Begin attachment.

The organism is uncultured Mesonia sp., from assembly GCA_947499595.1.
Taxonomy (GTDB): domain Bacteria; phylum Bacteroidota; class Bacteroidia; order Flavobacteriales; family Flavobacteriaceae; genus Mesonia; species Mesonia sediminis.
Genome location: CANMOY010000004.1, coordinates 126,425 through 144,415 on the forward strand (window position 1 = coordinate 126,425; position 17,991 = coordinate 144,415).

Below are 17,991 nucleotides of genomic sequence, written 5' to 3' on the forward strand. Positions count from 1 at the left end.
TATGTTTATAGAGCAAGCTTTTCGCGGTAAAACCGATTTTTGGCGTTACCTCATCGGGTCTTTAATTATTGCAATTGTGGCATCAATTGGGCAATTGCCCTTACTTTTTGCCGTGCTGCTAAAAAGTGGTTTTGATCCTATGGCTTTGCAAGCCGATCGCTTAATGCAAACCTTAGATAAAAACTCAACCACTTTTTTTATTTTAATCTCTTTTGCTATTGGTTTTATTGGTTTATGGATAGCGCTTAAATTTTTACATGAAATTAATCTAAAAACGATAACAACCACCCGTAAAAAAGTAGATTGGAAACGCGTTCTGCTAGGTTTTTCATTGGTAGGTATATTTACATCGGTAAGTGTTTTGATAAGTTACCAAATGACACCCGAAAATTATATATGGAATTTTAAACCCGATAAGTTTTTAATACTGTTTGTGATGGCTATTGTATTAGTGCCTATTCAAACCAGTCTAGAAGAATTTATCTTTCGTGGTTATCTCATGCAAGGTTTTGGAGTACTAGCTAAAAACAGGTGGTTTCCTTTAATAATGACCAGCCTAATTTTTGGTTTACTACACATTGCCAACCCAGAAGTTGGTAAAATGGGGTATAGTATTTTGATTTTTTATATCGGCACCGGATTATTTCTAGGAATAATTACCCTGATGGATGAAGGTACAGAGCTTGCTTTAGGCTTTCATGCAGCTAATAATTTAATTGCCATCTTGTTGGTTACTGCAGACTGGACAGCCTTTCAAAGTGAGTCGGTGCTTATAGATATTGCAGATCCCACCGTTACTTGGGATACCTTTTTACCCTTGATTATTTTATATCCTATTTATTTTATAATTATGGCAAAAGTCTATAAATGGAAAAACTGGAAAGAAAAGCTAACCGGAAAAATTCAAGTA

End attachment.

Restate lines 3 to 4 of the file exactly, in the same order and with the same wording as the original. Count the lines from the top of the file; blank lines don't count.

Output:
Genome location: CANMOY010000004.1, coordinates 126,425 through 144,415 on the forward strand (window position 1 = coordinate 126,425; position 17,991 = coordinate 144,415).

Below are 17,991 nucleotides of genomic sequence, written 5' to 3' on the forward strand. Positions count from 1 at the left end.